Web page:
photo Mary Beth Winn

Mary Beth Winn

Professor of French Studies


Degree/Institution: PhD and M Phil from Yale University
Office: HU 229
Fax: (518) 442-4111


Academic Focus

French literature; Medieval and Renaissance studies; the history of the book;
early French printing; manuscript studies; literature through music; interrelationships of literature and the arts; women in Medieval and Renaissance French literature.

Recipient of three fellowships from the National Endowment for the Humanities as well as numerous other grants for research, including from the Giorgio Cini Foundation, the Herzog August Bibliothek, and the Camargo Foundation, Professor Winn has published widely on 15th and 16th century French literature with articles appearing in Romania, Bibliothèque d’Humanisme et Renaissance, Musica Disciplina, Bulletin du Bibliophile, Papers of the Bibliographical Society of America, etc. Her book on Anthoine Vérard, Parisian publisher, 1485-1512: Prologues, Poems, and Presentations appeared in 1997, and a Census of Vérard editions is forthcoming. Professor Winn has also edited La Chasse d’Amours (1509) attributed to Octovien de Saint-Gelais (Geneva: Droz, 1984) and a collection of articles, Musique naturelle et musique artificielle ( Le Moyen Français, V). In collaboration with musicologists Laura Youens and Barton Hudson, she has just completed the seven-volume critical edition of the chansons of Thomas Crecquillon, published by the American Institute of Musicology. Other projects include a study of patronage and publishing in early Renaissance France and a critical edition of Les Loups ravissans (ca. 1505) by Robert Gobin.  She is collaborating on editions of the chansons of two other Renaissance composers: Jean Mouton and Jean Courtois. In 2003, Professor Winn was honored with a University at Albany Award for Excellence in Research.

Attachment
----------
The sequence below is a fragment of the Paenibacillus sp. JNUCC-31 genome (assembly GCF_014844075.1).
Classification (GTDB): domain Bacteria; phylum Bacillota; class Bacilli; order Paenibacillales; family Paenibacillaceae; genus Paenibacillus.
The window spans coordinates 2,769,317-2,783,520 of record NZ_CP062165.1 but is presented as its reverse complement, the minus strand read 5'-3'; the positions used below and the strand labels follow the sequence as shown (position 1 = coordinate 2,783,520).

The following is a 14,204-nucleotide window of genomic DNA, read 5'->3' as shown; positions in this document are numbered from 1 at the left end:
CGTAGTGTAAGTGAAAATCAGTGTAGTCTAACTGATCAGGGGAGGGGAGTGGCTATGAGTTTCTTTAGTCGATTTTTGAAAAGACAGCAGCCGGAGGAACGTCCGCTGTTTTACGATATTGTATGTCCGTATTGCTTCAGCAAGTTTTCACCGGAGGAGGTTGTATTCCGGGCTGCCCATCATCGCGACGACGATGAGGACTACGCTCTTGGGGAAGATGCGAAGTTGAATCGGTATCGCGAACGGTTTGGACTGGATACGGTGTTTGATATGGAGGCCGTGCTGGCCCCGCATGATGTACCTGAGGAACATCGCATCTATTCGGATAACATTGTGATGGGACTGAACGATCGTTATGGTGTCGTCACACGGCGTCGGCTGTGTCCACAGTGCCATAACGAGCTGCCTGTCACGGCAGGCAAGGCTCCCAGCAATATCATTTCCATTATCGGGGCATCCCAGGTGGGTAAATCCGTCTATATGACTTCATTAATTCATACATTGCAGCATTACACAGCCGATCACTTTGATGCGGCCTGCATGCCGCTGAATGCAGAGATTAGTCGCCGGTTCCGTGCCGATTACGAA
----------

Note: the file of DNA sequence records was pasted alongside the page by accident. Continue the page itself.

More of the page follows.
Professor Mary Beth Winn received a PhD and M Phil from Yale University and a B.A. magna cum laude from Vassar College where she was elected to Phi Beta Kappa. Focusing on the late Middle Ages/early Renaissance, with a particular interest in the relations between literature and other arts, her research encompasses the development of printing in Paris from 1470-1530, poetry and patronage, particularly by women, Renaissance chansons, and the texts and illustrations of the medieval “best-seller”, the Book of Hours.

Besides enjoying the challenges of language teaching at all levels, Professor Winn has developed courses on the Fifteenth Century, Medieval Women, Medievalism, Literature and the Arts, etc. She regularly teaches courses, at both the undergraduate and graduate levels, in medieval and Renaissance literature. Former Chair of the Department, Professor Winn also directed the D.A. Program in Humanistic Studies.

Member of numerous committees university-wide, she has served as both President and Secretary of the campus chapter of Phi Beta Kappa. In recognition of her long-standing commitment to the university, Professor Winn received a 1996 President’s Award for Excellence in Academic Service.


Honors and Awards

National Musicology Award